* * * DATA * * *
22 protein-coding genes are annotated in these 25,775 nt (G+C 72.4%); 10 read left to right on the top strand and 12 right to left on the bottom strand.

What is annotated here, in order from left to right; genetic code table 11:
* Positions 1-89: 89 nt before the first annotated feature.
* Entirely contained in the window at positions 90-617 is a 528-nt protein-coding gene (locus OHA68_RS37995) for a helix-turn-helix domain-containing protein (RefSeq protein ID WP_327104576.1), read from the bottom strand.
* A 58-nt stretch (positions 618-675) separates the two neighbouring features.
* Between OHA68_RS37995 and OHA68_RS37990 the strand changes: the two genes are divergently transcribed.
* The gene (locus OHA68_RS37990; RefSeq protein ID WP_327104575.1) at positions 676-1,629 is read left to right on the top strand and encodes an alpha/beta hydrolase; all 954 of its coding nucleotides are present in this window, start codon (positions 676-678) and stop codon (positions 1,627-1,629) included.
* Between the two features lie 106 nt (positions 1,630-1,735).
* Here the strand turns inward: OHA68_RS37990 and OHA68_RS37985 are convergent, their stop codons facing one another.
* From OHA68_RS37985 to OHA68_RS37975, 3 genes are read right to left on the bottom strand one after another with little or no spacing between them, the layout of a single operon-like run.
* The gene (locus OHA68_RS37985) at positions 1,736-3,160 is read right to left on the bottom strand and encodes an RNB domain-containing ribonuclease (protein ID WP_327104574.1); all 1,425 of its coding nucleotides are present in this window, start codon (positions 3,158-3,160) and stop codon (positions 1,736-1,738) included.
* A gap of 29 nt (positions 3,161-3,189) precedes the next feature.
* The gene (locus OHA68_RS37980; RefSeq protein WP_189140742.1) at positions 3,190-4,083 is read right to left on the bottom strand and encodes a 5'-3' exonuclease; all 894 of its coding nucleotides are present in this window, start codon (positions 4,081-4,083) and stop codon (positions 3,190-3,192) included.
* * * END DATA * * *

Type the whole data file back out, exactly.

22 protein-coding genes are annotated in these 25,775 nt (G+C 72.4%); 10 read left to right on the top strand and 12 right to left on the bottom strand.

What is annotated here, in order from left to right; genetic code table 11:
* Positions 1-89: 89 nt before the first annotated feature.
* Entirely contained in the window at positions 90-617 is a 528-nt protein-coding gene (locus OHA68_RS37995) for a helix-turn-helix domain-containing protein (RefSeq protein ID WP_327104576.1), read from the bottom strand.
* A 58-nt stretch (positions 618-675) separates the two neighbouring features.
* Between OHA68_RS37995 and OHA68_RS37990 the strand changes: the two genes are divergently transcribed.
* The gene (locus OHA68_RS37990; RefSeq protein ID WP_327104575.1) at positions 676-1,629 is read left to right on the top strand and encodes an alpha/beta hydrolase; all 954 of its coding nucleotides are present in this window, start codon (positions 676-678) and stop codon (positions 1,627-1,629) included.
* Between the two features lie 106 nt (positions 1,630-1,735).
* Here the strand turns inward: OHA68_RS37990 and OHA68_RS37985 are convergent, their stop codons facing one another.
* From OHA68_RS37985 to OHA68_RS37975, 3 genes are read right to left on the bottom strand one after another with little or no spacing between them, the layout of a single operon-like run.
* The gene (locus OHA68_RS37985) at positions 1,736-3,160 is read right to left on the bottom strand and encodes an RNB domain-containing ribonuclease (protein ID WP_327104574.1); all 1,425 of its coding nucleotides are present in this window, start codon (positions 3,158-3,160) and stop codon (positions 1,736-1,738) included.
* A gap of 29 nt (positions 3,161-3,189) precedes the next feature.
* The gene (locus OHA68_RS37980; RefSeq protein WP_189140742.1) at positions 3,190-4,083 is read right to left on the bottom strand and encodes a 5'-3' exonuclease; all 894 of its coding nucleotides are present in this window, start codon (positions 4,081-4,083) and stop codon (positions 3,190-3,192) included.